Image Map


My sous chef in the kitchen is big on tasting
Being part Japanese, part American Indian, part Caucasian, this blog is my journey of self discovery through cooking and living my unique heritage. Join me on this adventure! Along for the ride are my Australian Shepherd, Tiara, my very patient boyfriend, Mr. Mochi, and troupe of friends and family always willing to eat something new and exciting.

 I hail from Southern California, born and raised in Orange County.  I consider myself blessed to grow up in a place where the beach, snow, and desert are all less than 2 hours away. Not only that, but Orange County has such a rich tradition of mixing cultures that I appreciate every day. Factor in a pretty good sized Japanese American (JA) community, and I am a pretty happy Miss Mochi Marie.

By day, I am a veterinary technician, and my original passion will always be animals. I was fortunate enough to be raised in a pretty rural environment for suburban America, complete with horses, chickens, and herding dogs on our partial acre.  My blog posts "Hapa Farm Girl" focus on chickens, gardening, and all sort of gems from my upbringing.

In regards to what "Hapa" means:

ha•pa (hä’pä) adj. 1. Slang. Of mixed racial heritage with partial roots in Asian and/or Pacific Islander ancestry. n. 2. Slang. A person of such ancestry.
Hapa, literally “half” in Hawaiian, was originally used as a derogatory term to describe people of biracial ancestry. Today, many multiracial individuals of Asian or Pacific Islander descent have embraced the word as a term of prideful self-identification. Although some object to the term’s appropriation and perceived misuse outside of its traditional Hawaiian context, “Hapa” has been widely adopted by the Asian and Pacific Islander multiracial communities, and even by some multiracial, non-Asians. (Taken from Hapa Voice)

Being multiracial is something that I have struggled with in the past, in regards to self identity. Being branded "white" by my looks, but being raised by a JA grandmother, I felt out of place in both Caucasian and Asian circles.  Nowadays, I pride myself on being a happy Hapa, and hope to share this experience with you.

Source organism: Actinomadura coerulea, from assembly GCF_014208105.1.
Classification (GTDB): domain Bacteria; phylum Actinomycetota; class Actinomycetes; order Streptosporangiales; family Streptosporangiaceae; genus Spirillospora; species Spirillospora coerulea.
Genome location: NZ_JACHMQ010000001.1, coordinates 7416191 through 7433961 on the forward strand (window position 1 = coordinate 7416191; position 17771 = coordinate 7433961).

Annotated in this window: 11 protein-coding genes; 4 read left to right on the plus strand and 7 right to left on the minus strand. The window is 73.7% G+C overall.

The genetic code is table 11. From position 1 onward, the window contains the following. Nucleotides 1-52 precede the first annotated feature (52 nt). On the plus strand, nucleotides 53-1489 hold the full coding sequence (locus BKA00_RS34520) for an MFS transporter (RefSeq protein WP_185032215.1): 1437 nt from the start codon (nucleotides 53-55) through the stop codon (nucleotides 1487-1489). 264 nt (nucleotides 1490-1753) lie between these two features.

Feel free to leave a comment or email me at

See Also:
Humble Pie: Life Lessions
My City and Milk Toast

Text and Photography are the sole property of Miss Mochi Marie, unless otherwise stated. All rights reserved.


  1. I'm Hapa too and while I look more white than Japanese, I was raised in a very traditional Japanese way. Nice to meet you.

    1. The more I blog, the more I find Hapas like me! Love your site! I love getting comments from people like me!

  2. Thanks! I just approved your blog claim. Now your Urbanspoon profile picture is displayed on your blog page. You can upload a blog-specific photo if you prefer, and can change a few other blog settings there. Also, if you vote for a restaurant that you've reviewed on your blog, we now show your vote next to your post everywhere on our site.


  3. Way back in July you commented on my post on Serious Eats about leaving dough out overnight and said you'd like to see the Springerle cookies I described (spilling out on to the cookie sheet). Due to some family emergencies, I couldn't get back to this until now. It's not really eye candy for the Serious Eats Photograzing crowd and I don't have another good way of getting the photo to you. Is there an address I could send the photo to or someplace on your blog for photos? Please let me know via e-mail: sd_ducksoup at (trying to miss some spam by leaving the @ sign out of the address). Best Regards, David

  4. This comment has been removed by a blog administrator.